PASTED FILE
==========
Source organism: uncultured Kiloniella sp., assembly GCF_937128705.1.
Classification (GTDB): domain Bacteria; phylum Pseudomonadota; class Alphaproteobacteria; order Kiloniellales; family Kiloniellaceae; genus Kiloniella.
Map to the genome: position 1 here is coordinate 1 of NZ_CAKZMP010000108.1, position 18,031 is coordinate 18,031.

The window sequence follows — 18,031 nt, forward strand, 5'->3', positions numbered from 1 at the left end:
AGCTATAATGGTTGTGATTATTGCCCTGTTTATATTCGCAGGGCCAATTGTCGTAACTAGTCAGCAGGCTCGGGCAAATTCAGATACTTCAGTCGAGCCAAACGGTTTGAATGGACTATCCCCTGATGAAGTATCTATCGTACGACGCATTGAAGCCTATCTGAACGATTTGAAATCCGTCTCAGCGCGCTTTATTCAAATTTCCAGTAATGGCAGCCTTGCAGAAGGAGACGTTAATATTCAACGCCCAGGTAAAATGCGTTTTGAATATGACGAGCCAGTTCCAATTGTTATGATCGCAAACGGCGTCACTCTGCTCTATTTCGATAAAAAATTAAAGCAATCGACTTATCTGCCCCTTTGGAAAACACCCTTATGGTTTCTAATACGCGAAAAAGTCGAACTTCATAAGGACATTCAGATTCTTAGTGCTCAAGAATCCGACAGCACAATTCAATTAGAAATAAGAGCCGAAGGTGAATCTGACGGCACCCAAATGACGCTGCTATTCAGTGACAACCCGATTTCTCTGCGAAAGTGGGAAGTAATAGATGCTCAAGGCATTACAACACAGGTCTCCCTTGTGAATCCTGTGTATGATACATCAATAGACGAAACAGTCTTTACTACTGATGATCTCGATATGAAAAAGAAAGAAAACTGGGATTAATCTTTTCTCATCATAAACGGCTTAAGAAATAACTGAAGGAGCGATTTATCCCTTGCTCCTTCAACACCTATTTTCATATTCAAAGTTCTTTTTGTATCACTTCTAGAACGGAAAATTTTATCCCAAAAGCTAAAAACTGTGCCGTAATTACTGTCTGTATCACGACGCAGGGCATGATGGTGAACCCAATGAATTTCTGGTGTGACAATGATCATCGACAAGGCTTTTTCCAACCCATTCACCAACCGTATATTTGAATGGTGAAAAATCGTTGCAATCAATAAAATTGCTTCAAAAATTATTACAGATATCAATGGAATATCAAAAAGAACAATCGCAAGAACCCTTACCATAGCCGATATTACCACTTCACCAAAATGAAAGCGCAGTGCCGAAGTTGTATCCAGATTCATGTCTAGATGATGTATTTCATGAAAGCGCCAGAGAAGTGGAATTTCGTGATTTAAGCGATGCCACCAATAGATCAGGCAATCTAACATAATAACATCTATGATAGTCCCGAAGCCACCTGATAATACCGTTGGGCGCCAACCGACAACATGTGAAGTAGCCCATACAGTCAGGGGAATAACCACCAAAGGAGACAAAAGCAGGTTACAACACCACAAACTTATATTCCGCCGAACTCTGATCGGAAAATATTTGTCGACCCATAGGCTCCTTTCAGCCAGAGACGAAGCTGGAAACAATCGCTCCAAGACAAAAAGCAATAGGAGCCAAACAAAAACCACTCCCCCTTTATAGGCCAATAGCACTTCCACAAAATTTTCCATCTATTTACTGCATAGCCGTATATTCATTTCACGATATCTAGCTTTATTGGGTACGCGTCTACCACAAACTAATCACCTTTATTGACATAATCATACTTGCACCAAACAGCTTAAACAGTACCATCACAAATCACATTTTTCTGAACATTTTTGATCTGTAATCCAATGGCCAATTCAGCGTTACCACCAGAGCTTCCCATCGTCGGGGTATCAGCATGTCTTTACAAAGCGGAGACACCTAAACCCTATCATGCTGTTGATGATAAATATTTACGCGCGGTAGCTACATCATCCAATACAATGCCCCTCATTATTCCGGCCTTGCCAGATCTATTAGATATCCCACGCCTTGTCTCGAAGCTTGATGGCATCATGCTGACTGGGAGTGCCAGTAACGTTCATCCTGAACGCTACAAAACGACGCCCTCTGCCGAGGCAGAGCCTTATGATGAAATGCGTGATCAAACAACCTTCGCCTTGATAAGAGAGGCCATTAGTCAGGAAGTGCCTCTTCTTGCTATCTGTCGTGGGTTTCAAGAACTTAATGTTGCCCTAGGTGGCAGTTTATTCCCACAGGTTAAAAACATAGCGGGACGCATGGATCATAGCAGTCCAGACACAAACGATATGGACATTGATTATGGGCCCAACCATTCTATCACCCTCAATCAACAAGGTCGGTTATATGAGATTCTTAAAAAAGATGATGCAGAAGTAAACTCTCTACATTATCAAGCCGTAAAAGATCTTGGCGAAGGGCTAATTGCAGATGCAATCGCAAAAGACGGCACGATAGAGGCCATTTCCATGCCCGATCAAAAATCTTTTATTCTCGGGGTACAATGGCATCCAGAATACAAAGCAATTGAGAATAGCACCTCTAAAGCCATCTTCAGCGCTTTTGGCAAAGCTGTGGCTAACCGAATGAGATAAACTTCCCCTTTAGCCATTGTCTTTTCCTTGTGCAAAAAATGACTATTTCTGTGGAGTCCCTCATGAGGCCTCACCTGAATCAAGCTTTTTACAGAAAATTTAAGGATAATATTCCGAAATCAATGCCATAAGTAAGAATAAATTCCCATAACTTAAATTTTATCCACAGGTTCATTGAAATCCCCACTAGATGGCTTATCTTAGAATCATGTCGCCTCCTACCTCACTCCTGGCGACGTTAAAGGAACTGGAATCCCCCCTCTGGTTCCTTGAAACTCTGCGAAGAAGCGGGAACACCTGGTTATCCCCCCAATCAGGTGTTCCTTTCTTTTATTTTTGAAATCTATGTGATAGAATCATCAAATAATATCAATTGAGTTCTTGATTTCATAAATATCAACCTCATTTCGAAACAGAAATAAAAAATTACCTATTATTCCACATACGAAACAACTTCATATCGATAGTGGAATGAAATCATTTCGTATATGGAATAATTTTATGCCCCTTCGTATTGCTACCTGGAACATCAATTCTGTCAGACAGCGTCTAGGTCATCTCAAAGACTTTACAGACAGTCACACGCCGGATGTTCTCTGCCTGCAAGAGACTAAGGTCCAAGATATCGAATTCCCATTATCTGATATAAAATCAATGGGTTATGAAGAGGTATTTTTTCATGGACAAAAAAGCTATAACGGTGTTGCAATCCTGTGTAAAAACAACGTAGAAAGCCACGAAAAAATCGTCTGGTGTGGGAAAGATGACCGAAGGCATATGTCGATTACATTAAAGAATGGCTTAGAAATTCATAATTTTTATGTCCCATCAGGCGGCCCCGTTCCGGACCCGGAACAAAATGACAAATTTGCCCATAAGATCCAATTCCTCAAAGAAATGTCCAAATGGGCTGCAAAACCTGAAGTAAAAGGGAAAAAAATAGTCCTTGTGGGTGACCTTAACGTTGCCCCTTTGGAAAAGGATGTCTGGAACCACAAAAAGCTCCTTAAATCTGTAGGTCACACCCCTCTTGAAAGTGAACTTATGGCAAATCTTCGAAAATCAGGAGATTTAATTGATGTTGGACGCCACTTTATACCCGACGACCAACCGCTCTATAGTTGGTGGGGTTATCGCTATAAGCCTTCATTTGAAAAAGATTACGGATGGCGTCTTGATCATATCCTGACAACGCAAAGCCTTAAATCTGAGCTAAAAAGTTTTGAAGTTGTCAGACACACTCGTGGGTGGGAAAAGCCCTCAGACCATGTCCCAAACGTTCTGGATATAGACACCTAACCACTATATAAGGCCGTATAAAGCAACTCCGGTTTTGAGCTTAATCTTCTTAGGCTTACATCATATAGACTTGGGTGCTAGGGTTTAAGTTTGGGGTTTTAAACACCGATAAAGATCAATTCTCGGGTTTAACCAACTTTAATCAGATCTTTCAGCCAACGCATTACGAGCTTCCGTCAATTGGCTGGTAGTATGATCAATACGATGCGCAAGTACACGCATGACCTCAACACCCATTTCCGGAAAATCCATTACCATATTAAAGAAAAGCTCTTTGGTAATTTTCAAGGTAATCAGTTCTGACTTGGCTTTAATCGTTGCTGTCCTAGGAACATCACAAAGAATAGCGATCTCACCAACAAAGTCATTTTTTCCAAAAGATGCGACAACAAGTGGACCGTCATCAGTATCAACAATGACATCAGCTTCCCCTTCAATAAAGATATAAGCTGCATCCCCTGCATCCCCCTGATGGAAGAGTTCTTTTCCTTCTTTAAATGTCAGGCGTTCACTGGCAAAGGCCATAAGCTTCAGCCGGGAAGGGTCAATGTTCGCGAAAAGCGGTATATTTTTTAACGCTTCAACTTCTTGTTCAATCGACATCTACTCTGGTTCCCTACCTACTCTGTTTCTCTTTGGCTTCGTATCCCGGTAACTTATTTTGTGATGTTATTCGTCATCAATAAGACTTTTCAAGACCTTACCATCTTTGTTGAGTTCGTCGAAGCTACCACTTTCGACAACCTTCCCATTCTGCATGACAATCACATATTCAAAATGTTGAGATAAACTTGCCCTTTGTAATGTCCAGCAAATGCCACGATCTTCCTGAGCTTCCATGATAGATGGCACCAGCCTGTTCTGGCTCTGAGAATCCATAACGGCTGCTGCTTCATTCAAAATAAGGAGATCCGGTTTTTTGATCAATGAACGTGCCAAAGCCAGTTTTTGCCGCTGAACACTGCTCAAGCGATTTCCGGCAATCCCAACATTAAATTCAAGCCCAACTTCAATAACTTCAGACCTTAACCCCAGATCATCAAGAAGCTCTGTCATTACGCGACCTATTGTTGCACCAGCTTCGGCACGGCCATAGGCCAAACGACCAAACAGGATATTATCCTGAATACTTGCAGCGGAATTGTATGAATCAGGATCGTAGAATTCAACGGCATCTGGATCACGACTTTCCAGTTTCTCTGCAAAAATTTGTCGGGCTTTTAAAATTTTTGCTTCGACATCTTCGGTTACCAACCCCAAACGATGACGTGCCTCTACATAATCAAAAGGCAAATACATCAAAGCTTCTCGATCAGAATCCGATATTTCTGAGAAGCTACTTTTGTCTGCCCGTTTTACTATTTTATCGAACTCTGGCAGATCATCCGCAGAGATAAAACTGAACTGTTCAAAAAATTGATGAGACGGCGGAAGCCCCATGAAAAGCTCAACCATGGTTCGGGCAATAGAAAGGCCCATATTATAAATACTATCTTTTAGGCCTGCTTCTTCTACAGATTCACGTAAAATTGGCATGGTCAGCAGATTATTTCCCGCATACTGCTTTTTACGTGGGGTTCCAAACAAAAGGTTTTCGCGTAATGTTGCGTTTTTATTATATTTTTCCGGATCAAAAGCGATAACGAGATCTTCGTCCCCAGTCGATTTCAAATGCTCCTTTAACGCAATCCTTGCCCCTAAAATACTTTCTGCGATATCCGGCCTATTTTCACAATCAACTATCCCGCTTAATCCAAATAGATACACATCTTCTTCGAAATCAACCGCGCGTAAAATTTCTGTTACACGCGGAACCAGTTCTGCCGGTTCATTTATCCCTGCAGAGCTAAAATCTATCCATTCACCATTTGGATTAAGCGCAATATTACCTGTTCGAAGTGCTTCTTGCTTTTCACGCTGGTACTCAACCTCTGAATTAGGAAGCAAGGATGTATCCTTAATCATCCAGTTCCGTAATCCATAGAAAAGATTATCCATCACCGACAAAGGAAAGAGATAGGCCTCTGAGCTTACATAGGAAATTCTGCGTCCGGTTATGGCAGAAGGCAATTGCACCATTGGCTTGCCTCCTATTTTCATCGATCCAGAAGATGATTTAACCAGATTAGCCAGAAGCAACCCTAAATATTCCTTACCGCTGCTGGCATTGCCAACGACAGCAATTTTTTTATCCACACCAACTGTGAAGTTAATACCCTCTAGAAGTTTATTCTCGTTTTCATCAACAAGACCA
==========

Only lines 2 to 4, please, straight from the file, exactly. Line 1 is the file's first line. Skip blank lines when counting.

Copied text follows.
Classification (GTDB): domain Bacteria; phylum Pseudomonadota; class Alphaproteobacteria; order Kiloniellales; family Kiloniellaceae; genus Kiloniella.
Map to the genome: position 1 here is coordinate 1 of NZ_CAKZMP010000108.1, position 18,031 is coordinate 18,031.

The window sequence follows — 18,031 nt, forward strand, 5'->3', positions numbered from 1 at the left end: